This was based on ‘a neighbourhood where it is easy for people to meet most of their everyday needs in a short, convenient, and pleasant 20-minute return walk or wheel'.

Most people want to live close to food shops, parks, GP surgeries, schools, public transport, post offices, cafes and community spaces.

Giving people the chance to live nearby these everyday services and amenities would reduce billions of car journeys in urban areas every single year.

A key way local authorities can help create 20-minute neighbourhoods is to consider the proximity of services when new sites for housing are allocated, along with considering how they provide services where people need them and encourage a vibrant mix of businesses.

A 20-minute neighbourhood approach will help disperse investment, jobs and services more widely across a town or city rather than just focusing on the centre.

This will help to create local jobs and services, especially in underfunded areas.

Many services and amenities will not be found in every neighbourhood and travel beyond neighbourhoods will remain common and desirable.

This is especially true in more rural locations where different approaches can be used to reduce the need and distance travelled for people, such as mobile services.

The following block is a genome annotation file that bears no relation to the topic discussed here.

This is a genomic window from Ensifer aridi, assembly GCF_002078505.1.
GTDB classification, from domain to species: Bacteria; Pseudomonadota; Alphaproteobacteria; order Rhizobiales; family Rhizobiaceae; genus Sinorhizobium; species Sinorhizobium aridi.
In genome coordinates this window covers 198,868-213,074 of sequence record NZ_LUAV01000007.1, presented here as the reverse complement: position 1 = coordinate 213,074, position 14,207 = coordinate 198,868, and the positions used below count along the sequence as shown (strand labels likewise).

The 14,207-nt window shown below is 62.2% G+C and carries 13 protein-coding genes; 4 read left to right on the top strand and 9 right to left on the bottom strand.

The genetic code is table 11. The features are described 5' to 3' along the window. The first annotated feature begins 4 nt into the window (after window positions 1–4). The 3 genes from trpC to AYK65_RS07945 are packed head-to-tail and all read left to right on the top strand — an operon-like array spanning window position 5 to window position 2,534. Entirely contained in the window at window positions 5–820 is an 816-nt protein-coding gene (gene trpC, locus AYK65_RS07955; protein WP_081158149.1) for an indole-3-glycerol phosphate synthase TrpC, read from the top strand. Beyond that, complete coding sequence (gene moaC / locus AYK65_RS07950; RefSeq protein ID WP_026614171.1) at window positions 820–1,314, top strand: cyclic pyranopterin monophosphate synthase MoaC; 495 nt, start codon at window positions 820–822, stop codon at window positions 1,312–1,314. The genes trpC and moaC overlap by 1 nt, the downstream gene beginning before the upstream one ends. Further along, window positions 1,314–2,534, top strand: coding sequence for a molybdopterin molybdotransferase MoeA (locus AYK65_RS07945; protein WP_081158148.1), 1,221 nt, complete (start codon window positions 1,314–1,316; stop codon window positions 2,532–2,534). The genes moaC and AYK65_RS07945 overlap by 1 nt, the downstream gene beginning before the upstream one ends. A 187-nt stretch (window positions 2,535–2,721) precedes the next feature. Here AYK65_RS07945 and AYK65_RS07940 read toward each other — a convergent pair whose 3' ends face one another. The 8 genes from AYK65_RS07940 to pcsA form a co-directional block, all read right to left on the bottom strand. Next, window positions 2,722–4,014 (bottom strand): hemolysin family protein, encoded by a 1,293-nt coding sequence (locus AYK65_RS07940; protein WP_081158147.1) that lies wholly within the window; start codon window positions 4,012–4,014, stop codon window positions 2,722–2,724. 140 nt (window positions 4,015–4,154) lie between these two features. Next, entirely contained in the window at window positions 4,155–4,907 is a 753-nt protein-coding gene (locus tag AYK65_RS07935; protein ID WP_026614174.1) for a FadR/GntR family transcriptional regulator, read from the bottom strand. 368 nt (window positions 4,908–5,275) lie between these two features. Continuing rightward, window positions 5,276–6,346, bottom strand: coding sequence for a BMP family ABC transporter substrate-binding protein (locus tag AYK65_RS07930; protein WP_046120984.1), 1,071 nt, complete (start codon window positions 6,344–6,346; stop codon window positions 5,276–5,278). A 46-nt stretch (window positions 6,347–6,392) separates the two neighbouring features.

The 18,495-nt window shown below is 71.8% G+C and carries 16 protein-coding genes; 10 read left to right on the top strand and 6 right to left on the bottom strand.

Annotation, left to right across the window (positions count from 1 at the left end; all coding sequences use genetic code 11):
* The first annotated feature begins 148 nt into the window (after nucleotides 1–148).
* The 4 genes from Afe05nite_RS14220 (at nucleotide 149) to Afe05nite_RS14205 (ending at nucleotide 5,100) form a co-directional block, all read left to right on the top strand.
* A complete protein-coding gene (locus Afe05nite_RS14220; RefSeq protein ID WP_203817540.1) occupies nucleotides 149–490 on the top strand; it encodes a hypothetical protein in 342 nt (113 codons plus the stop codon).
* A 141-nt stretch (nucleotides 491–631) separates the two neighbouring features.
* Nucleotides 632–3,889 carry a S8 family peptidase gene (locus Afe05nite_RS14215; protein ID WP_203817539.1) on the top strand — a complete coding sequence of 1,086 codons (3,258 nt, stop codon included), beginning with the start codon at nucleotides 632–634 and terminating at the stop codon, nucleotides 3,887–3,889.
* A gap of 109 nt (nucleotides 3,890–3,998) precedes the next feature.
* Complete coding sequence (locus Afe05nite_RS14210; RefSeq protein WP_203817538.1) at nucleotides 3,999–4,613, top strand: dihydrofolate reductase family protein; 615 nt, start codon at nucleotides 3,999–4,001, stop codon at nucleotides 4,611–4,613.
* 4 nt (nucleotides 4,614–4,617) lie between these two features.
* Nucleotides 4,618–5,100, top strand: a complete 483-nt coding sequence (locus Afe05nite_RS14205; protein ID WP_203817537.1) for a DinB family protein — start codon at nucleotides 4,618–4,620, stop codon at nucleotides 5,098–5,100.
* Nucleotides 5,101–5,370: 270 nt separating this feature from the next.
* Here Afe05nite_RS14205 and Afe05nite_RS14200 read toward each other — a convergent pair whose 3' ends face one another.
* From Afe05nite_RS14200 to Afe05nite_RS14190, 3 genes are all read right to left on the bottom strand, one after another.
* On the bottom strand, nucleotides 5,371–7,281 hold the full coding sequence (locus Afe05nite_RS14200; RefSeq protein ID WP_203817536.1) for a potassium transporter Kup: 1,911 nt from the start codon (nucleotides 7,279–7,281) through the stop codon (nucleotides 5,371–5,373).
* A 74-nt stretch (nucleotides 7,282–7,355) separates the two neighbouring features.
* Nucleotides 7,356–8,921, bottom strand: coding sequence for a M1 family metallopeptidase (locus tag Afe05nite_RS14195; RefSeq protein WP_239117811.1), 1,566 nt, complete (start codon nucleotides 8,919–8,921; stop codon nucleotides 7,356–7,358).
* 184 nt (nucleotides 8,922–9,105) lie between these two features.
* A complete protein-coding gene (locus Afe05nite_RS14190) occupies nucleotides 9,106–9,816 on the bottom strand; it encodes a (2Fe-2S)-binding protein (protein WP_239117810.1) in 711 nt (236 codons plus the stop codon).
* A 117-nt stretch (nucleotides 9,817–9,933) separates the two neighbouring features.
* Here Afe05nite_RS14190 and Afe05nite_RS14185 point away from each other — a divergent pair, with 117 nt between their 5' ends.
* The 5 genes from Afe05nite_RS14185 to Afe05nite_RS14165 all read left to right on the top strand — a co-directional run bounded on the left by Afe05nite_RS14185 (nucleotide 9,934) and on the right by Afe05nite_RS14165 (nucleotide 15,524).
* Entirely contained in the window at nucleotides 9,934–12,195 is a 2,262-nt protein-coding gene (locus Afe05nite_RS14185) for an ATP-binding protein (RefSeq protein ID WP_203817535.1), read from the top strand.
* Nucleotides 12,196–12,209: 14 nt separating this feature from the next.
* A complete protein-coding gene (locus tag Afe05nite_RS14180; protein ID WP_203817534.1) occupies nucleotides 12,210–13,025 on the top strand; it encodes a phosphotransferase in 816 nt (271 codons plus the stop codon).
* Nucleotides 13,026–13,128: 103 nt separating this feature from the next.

Two women walking and smiling at each other while walking in the centre of Glasgow

Creating 20-minute neighbourhoods will require changes to transport infrastructure too, which is of particular interest to Sustrans.

This may include improving pavements and crossing points for people walking and wheeling, banning parking on the pavement, introducing physically separated cycle lanes, lowering speed limits and increasing access to cycles.

The interface between different modes of travel is also critical; public transport also needs dedicated long-term funding and services need improving and expanding.

These changes would have a positive impact for walking, wheeling and cycling, whilst actively addressing some of the barriers that disproportionately impact vulnerable pedestrian groups, such as disabled people, the elderly, and people with young children.

Measures that cities and towns take to help people leave their car at home will help to bring benefits which include reducing rat running on residential streets (where the risk of injuries to people and children are far higher), as well as reducing traffic on main roads (for example through traffic circulation plans that prioritise and invest in walking, wheeling, cycling and public transport services).

This could transform car dominated streets into places where walking, wheeling, cycling and public transport is normal.

Cars are useful but not every journey needs one if we have greater choice to get around.

20-minute neighbourhoods provide an opportunity for more people access the things they need to live well and participate in society.

At the same time, they can also help to reduce pollution and greenhouse gas emissions, increase physical activity, and benefit the local economy.